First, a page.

I'm determined to land medal that my Northern Ireland international brother hasn't got, says Loughgall star Dallas
Marcus is on a mission to do what brother Stuart couldn't and clinch Cup success
Marcus Dallas has cherished watching his younger brother Stuart become a Northern Ireland hero and shine in big matches for Brentford and Leeds United after making the move across the water from Crusaders.
Tomorrow, though, the spotlight will fall on the elder of the two when he plays in central midfield for Championship side Loughgall in their Tennent's Irish Cup semi-final against Cliftonville at The Oval.
And Euro 2016 star Stuart couldn't be happier for him.
The pair grew up playing football together in their home village of Coagh and talk every week about their respective games for Leeds and Loughgall.
For 28-year-old Marcus, this weekend sees him play in the most important club game of his life to date.
Loughgall, under shrewd boss Dean Smith, have had a sensational run to the last-four of the Irish Cup, beating top-flight Ards and Glenavon on the way. Dallas has been a key figure, as he will be in east Belfast against Barry Gray's hot favourites.
"It's brilliant to be at this stage," said Marcus, a forklift driver by day. "Winning at Glenavon was great for us because they can beat anyone. We deserved it though, and even Gary Hamilton and their players said that afterwards which meant a lot. Sometimes you can fluke a win against big clubs but we were very good.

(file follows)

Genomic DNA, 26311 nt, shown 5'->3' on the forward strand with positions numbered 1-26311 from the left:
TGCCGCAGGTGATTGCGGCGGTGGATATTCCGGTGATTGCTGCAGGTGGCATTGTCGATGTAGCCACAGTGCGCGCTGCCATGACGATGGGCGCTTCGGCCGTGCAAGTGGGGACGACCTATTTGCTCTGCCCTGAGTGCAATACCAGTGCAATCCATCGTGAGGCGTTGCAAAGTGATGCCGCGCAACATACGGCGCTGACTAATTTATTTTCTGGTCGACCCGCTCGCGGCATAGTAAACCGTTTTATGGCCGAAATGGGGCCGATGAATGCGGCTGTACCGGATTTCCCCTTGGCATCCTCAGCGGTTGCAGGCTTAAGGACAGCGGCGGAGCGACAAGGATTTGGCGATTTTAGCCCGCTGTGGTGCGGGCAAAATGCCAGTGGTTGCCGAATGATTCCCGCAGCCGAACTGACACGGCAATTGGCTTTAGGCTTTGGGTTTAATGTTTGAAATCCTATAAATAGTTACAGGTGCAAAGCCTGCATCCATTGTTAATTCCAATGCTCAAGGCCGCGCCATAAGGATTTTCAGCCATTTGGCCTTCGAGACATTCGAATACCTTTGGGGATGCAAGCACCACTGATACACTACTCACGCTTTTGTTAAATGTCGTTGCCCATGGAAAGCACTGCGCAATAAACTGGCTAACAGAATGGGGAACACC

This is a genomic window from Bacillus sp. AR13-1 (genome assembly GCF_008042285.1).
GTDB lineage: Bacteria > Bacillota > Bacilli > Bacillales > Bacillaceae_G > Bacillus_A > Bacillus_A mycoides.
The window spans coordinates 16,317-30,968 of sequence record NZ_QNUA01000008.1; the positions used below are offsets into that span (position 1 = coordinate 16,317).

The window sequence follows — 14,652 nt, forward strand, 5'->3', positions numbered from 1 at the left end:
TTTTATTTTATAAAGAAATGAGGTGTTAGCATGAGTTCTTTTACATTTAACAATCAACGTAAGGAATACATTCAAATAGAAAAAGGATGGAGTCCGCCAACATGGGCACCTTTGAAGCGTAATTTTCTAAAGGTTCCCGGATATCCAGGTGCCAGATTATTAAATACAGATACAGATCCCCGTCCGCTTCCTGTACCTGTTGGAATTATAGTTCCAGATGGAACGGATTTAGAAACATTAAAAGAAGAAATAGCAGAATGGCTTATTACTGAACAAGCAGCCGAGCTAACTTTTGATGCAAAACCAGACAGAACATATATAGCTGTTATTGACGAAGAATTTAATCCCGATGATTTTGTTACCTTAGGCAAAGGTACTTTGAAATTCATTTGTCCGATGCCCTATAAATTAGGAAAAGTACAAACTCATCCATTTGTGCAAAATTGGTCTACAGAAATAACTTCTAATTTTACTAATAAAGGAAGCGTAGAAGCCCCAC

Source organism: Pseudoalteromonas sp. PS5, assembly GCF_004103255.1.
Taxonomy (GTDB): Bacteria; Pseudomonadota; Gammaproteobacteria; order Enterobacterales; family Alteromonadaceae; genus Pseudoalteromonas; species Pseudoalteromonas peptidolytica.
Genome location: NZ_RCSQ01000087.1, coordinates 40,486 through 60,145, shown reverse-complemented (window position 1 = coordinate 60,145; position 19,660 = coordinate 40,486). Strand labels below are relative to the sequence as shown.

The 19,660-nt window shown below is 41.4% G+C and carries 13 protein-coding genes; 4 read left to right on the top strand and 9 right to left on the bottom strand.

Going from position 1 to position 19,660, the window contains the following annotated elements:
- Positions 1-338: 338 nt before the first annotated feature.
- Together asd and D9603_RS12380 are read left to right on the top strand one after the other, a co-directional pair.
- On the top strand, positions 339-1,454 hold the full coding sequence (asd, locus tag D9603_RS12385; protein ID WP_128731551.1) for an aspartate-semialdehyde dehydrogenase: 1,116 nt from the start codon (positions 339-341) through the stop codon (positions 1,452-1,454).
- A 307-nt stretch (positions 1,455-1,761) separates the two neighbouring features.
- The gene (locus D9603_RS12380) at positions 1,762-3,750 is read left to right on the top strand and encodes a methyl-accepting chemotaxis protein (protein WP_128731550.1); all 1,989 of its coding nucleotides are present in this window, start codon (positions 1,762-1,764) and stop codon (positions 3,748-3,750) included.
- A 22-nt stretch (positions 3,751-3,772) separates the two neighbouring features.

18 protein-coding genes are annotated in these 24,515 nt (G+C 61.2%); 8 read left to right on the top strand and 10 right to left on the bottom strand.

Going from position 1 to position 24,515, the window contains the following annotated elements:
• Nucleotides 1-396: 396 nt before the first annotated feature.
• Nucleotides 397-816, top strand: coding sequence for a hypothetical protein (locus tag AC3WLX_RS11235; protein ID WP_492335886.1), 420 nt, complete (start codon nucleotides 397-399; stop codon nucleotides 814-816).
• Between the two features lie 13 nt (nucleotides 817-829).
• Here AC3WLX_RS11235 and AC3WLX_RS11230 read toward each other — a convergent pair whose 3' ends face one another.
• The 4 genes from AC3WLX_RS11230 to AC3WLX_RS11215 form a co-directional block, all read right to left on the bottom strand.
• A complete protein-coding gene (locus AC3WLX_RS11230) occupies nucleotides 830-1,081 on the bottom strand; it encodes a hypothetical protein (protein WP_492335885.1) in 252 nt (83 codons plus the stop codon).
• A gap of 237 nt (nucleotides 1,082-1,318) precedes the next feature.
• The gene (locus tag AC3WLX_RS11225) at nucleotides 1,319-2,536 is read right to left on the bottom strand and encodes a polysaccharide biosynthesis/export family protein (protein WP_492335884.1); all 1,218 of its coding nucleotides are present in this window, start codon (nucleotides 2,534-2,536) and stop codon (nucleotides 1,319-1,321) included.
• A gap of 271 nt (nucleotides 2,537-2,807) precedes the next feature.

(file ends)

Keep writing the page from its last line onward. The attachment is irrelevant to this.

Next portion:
"In the previous round we defeated Ards, even though they scored in the first 30 seconds. We stuck to our guns and equalised and were playing well. They lost their discipline a bit and had three players sent off and we got the winner late on.
"Now we are against Cliftonville and are there to enjoy ourselves. It's a big day out, and you never know what can happen, but you need them to have an off day and us to be at our best.
"Cliftonville have beaten Crusaders this season, scoring three and four, and in my opinion the Crues are the best in the country, so we know how dangerous they are, especially with a fantastic player like Joe Gormley."
The Northern Ireland junior international, who has played in the Regions Cup, added: "At club level this is going to be my biggest game and I can't wait for it. There's been hype all week at our club and everyone is buzzing.
"We can take heart from having beaten Ards and Glenavon."
Like Marcus, 26-year-old Leeds star Stuart is deservedly recognised as one of the genuine good guys in football.
"Stuart would ring and text after every game and we'd talk about the games we've just played in," revealed Marcus. "Ahead of the quarter-final with Glenavon he said just to go out and express myself and enjoy it.
"Growing up we played football all the time at the back of the house. Even at a young age you could see Stuart had great talent. He has had a fantastic career at club level and with Northern Ireland and we're very proud.
"When I was 16 or 17 I drifted away from the game with work whereas Stuart wanted to keep progressing and he is reaping the rewards. He is a good, down to earth lad who hasn't forgotten where he comes from. When he comes back he is with the boys we grew up with, having a beer.
"He's done so much but never won the Irish Cup, so if I could get a winners' medal that would be really special for the family."
Stuart attended Loughgall's league win against Harland & Wolff Welders last Friday and would be at tomorrow's Cup clash but for club commitments.
"Marcus is looking forward to it. It's a big match for him, though I believe he had the ability to play in the top flight throughout his career," said the ex-Seaview star. "He's a great guy and it's brilliant for him and Loughgall to reach the semis.
"I was beaten with the Crues in the decider by Linfield so it would be great if Marcus could get to this year's final. I'd be so delighted for Marcus and everyone at Loughgall if they could."